No other nationalist parties back SF’s demand for a border poll

Sinn Fein president Gerry Adams, joined by Deputy First Minister Martin McGuinness and other Executive ministers, speaks to the media outside Stormont yesterday
Sinn Fein president Gerry Adams, joined by Deputy First Minister Martin McGuinness and other Executive ministers, speaks to the media outside Stormont yesterday

Sinn Fein’s demand for a border poll in response to the UK’s momentous vote to leave the EU has been dismissed by the Government – and by Fianna Fail.

As the party had warned it would do in the event of a UK Leave vote but a Northern Ireland Remain vote, Sinn Fein on Friday called for a referendum on a united Ireland.

Gerry Adams’ party released a torrent of press statements from numerous party figures, each demanding a border poll.

Mr Adams said: “The people in the north voted to remain a part of the EU. The Good Friday Agreement is an international agreement. As a co-equal guarantor of the agreement, the Irish government must also defend the interests of all the people of the island of Ireland at the EU Council meeting next week and in any future negotiations.”

He added: “The British Government has no democratic mandate to represent the views of the north in any future negotiations with the EU.

“There is now a democratic imperative for a border poll. The Irish government should support this.”

But Sinn Fein on Friday found itself isolated on the issue.

The SDLP gave no indication that it was at all enthusiastic about the prospect.

A senior SDLP source told the News Letter: “If a border poll was called, we would of course fight it.

“But our focus at the minute is on trying to protect people who would be adversely affected by the resurrection of a hard border across the island of Ireland.”

And, speaking on behalf of Fianna Fail, TD Declan Breathnach also dismissed Sinn Fein’s call as “nothing more than political opportunism”.

Mr Breathnach, who represents the border constituency of Louth, said: “While the result is very regrettable, it has to be respected. As an island, we must now stand united so that we can work to address the challenges that this result poses for our people.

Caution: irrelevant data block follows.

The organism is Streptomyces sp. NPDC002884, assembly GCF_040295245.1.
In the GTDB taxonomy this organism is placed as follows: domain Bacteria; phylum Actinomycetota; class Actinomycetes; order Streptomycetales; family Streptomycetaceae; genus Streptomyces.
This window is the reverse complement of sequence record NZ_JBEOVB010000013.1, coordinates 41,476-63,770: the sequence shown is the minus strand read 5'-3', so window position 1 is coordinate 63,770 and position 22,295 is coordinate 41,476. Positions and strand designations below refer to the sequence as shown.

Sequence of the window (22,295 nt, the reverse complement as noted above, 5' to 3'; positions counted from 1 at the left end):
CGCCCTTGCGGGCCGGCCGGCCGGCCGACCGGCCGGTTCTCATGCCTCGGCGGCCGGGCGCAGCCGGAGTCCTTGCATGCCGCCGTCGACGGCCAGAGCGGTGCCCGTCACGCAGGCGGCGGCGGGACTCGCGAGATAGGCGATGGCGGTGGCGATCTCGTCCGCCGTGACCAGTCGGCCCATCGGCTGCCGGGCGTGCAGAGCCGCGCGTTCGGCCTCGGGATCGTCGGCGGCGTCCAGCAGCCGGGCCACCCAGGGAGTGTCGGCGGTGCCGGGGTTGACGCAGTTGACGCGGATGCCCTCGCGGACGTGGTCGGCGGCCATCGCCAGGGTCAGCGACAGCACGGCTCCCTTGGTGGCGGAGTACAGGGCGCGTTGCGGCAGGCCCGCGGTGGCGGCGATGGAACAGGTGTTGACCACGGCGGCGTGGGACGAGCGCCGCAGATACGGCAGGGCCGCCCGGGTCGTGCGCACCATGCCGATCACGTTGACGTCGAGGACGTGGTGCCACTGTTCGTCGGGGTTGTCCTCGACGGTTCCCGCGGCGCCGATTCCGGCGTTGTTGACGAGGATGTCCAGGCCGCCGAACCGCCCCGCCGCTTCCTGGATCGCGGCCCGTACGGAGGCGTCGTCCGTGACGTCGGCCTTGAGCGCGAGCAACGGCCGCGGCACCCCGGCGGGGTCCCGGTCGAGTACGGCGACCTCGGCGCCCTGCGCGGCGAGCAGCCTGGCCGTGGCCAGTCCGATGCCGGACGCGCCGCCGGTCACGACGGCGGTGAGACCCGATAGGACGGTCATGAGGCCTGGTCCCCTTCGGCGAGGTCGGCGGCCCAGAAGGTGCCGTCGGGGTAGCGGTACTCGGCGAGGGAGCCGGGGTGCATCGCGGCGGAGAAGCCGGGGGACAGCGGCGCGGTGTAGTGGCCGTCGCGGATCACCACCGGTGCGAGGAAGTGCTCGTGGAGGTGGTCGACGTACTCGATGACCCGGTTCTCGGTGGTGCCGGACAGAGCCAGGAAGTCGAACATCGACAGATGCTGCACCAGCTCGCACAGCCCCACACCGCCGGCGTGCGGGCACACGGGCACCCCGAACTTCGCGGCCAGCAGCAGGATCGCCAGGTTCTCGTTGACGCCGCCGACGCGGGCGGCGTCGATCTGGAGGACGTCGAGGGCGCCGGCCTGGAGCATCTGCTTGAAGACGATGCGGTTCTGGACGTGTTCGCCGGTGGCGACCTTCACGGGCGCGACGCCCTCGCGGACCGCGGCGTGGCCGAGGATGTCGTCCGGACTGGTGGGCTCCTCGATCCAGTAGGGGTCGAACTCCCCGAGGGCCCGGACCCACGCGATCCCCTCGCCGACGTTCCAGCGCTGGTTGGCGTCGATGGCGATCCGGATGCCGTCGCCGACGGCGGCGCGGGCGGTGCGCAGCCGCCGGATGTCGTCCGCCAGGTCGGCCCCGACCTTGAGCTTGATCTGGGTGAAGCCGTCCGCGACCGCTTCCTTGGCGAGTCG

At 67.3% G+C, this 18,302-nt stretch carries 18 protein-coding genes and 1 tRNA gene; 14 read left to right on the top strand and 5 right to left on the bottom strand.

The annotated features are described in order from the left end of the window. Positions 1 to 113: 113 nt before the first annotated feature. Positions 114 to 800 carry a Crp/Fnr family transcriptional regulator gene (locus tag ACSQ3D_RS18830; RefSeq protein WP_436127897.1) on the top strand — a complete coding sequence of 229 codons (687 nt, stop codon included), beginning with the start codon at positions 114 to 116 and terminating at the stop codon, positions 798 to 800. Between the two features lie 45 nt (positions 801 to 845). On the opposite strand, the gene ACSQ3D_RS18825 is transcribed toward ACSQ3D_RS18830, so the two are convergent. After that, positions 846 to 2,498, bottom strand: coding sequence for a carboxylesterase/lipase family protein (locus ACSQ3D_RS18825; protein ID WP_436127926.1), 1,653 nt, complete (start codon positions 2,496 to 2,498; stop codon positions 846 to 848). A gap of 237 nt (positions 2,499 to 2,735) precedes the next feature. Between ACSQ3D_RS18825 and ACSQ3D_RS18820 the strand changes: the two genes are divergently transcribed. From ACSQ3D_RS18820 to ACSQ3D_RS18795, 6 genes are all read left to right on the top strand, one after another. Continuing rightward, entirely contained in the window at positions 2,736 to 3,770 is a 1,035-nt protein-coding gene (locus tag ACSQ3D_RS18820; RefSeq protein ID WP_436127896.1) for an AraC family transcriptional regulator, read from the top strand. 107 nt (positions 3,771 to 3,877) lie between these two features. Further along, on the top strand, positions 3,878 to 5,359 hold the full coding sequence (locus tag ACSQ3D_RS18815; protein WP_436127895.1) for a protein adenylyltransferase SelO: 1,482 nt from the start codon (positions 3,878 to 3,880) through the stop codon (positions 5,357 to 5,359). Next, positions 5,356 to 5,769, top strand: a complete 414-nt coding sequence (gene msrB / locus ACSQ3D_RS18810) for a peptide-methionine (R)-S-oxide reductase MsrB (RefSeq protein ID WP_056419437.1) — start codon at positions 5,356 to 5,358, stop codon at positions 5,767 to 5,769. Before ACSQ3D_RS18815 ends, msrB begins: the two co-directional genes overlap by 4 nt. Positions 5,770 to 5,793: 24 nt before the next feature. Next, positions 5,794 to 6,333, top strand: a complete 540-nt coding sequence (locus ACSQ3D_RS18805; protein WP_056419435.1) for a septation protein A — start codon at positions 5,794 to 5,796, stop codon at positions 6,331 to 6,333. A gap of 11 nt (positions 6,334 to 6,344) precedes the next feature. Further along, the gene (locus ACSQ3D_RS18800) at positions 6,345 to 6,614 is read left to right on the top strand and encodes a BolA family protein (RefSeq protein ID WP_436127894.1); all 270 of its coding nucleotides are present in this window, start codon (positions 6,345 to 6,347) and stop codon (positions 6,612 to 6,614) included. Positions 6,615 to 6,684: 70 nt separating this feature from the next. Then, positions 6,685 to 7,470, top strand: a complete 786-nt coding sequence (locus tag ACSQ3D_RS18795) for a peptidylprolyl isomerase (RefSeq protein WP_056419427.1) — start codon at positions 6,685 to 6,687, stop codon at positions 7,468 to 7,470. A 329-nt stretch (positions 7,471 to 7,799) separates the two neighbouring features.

“I believe that Sinn Fein is being opportunistic calling for a border poll now. This is a time for cool, calm heads not knee-jerk reactions.

“Another constitutional referendum in the aftermath of this Brexit vote will only exacerbate uncertainty and instability.”

Instead, he called for Irish Foreign Minister Charlie Flanagan to meet Secretary of State Theresa Villiers “as soon as possible to set in place protocols on how to deal with border issues”.

Under the terms of the Northern Ireland Act, which implemented the 1998 Belfast Agreement, the Secretary of State can call a border poll if he or she believes that there is a possibility of Northern Ireland voting to leave the UK.

Yesterday Ms Villiers said: “I do not believe that such a referendum would be justified or helpful at present.

“The Belfast Agreement makes clear that the conditions under which I would be required to hold such a referendum. Those are that I have reason to believe there might be a majority support for a united Ireland.

“All the opinion surveys and polls of recent years have made it very clear that the majority of people in Northern Ireland support the Belfast Agreement, support the political settlement established and hence support Northern Ireland’s place within the United Kingdom.”

A Government spokesman added on Friday night: “The UK Government is strongly committed to the Belfast Agreement and the institutions it created. Nothing in this vote will undermine the workings of the devolved government, the North/South institutions or the British-Irish Council.

“The UK Government will continue to abide by its commitments in the Belfast Agreement. But there is no reason to change our view that a majority of the people of Northern Ireland support the current political settlement and want to remain part of the UK.

“As the Government made clear in its Northern Ireland manifesto last year, it continues to be the case that the requirements in the Belfast Agreement for a border poll are not met.”

First Minister Arlene Foster – who just a few years ago suggested the possibility of “calling Sinn Fein’s bluff” by supporting a border poll – yesterday rejected the Sinn Fein demand.

She said: “The call for a border poll was as predictable as the flowers in May.

“We knew it would come but the test has not been met so therefore I don’t believe it will happen.”